By Andrew Hawk
The beginning of the school year is an exciting and busy time for teachers. Having just prepared for the beginning of my twelfth year as a teacher, I can honestly say that I am still just as excited as I was when I prepared for my first year. Being a special education teacher, sometimes my supplies list strays a bit from the typical list. Here are a few things that will help you set up your special education classroom this year.
All the Usual Supplies
You are going to need all the typical things that go on a classroom supply list: tissues, hand sanitizer, pencils, scissors, and so on. I have been fortunate at the schools where I have worked because my colleagues have offered to share the supplies their students brought in to start the school year.
Does anyone on your caseload receive occupational therapy for fine motor skills? Be prepared and pick up a pack of nice pencil grippers. These are also great for students with autism spectrum disorder (ASD), because grippers ease the burden on the numerous hand muscles required to write. I have had several students on the spectrum who focused so hard on forming letters that they had trouble simultaneously selecting words to write. Pencil grippers will also help your sloppy writers write a little neater.
Oral Sensory Rubber Sticks
Do you have a student who will not stop chewing your pencils and pens? Students from all exceptionalities (and typical students too) may crave oral sensory experiences. I suggest saving your writing utensils and purchasing some of these rubber sticks. They are referred to by a variety of names and come in many different shapes. A quick internet search will turn up all sorts of options. It has been my experience that these handy objects last for quite a long time.
Please keep reading! Yes, lots of teachers dislike fidget toys. Yes, if they are misused they will distract from your teaching. On the other hand, have you ever witnessed a student spinning scissors on a desk? What about tapping out a rhythmic beat with a pencil? Students will fidget whether they have a fidget toy or not. The fact is, after a certain period of time, students shut down. Fidget toys can be used to give students a two- or three-minute brain break that will improve their overall performance in your class. I recommend setting up a small station in your classroom with some sort of fidget toy or toys. If you do not want to spend a lot of money on this type of item, I have found that a bag of fuzzy pipe cleaners works just fine.
Yes, egg cartons. But be sure to wash them first. Next, randomly write the numbers one through twelve in the cups and place a single bead inside. It is now a random number generator! Have students pair up, hand out one egg cartoon to each pair, and tell them, for example, to practice the three’s multiplication table. One student shakes the carton and opens it. Whichever number the bead lands on is the other number for the multiplication problem, and partners race to see who can answer first. Have students take turns shaking and opening the carton. This is a fun alternative to math drill worksheets for helping students learn math foundation skills. I have only used it with multiplication, but it would work with other operations too.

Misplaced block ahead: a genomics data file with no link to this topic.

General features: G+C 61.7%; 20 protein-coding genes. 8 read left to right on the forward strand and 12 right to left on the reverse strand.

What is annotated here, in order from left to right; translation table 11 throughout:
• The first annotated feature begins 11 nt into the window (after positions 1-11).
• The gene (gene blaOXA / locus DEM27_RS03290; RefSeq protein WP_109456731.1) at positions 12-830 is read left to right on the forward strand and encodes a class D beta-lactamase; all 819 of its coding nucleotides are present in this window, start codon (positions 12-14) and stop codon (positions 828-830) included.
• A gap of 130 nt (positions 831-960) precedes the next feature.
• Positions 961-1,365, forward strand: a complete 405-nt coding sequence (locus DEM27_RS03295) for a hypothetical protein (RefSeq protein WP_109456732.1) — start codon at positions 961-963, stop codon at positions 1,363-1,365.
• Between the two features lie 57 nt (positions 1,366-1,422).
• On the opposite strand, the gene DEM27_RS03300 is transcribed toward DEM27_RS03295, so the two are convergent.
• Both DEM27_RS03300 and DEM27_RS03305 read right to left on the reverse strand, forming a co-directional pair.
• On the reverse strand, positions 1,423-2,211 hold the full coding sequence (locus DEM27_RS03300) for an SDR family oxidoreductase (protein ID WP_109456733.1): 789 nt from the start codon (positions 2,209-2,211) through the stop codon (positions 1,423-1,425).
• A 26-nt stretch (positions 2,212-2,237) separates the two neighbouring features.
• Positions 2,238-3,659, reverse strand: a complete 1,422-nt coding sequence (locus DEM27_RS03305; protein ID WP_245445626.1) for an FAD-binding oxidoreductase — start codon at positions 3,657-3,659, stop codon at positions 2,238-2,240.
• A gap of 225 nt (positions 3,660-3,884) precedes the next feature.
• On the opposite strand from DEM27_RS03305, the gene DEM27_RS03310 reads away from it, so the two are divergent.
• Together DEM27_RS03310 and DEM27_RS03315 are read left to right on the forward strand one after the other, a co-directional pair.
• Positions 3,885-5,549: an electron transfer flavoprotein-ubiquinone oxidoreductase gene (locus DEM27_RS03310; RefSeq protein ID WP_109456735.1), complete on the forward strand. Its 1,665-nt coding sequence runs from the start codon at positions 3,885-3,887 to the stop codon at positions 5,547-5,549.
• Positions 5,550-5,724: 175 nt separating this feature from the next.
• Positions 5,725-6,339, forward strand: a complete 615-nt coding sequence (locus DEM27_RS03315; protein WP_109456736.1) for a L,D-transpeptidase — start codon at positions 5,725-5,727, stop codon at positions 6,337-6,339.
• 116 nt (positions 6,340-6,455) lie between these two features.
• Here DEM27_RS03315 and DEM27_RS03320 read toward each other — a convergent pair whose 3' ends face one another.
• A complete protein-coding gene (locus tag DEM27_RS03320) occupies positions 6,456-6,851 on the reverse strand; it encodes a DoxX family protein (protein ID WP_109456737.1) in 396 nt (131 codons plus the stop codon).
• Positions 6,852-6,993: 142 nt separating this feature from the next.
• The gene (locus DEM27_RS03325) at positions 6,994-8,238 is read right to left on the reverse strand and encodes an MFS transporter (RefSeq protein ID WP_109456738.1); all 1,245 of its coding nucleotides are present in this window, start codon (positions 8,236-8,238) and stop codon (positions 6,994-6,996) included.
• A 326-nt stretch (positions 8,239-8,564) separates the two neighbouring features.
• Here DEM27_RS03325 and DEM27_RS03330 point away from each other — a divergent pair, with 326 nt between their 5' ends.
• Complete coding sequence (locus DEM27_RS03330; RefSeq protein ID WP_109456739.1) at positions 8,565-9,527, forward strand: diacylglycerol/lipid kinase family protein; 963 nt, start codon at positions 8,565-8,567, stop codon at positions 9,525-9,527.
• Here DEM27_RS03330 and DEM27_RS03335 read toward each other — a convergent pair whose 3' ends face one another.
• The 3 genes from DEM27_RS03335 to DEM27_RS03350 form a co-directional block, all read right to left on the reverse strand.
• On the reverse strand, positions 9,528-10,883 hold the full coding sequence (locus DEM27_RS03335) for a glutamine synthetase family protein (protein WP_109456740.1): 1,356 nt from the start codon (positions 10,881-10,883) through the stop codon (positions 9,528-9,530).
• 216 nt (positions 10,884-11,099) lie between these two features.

I believe it is important for struggling readers to learn sight words. It is my experience that direct sight word instruction increases oral reading fluency, which in turn increases reading comprehension. The problem with sight word instruction is that it is boring to read flash cards and repeatedly write words. Instead, cover students’ desks or table areas with shaving cream and have them smooth it out into an even layer. Then have them use their fingers to spell the words you call out. It is a fun change of pace, and students who learn well in tactile ways will benefit even more. The shaving cream cleans up easily.
Alternative Seating Options
Alternative seating options are being used more in recent years as an accommodation in individual education plans (IEPs). Wiggle stools (or wobble chairs) work fine if you are okay with purchasing one. Exercise balls are cheaper but take up more room. In addition to these options, I have tried bucket seats from a van and sensory cushions. Some teachers provide multiple options and let students use different seats on different days.
Many students with ASD find discomfort in noisy parts of the school building, such as the cafeteria and gym, and a pair of noise-canceling headphones can help alleviate that discomfort. Even if you do not have a student with ASD, it’s nice to keep a pair on hand for any student who needs them.
The special education population typically has trouble estimating time, even short periods of time. A visual timer, such as Time Timer, works best for these students.
Andrew Hawk has worked in public education for sixteen years, starting as a teaching assistant in a special education classroom. He has taught first, second, and fifth grades as a classroom teacher, and for the past five years, has worked as a resource room teacher, providing services for fourth and fifth graders. Working as a special education teacher has given him the opportunity to work with a variety of age groups and exceptionalities. Andrew earned a bachelor’s degree in elementary education at Indiana University East in Richmond, Indiana. In 2011, he earned his master’s degree in special education from Western Governor’s University, and in 2016, he completed a second master’s degree in educational leadership, also from WGU. When Andrew is not preparing for school, he enjoys spending time with his wife and daughter.
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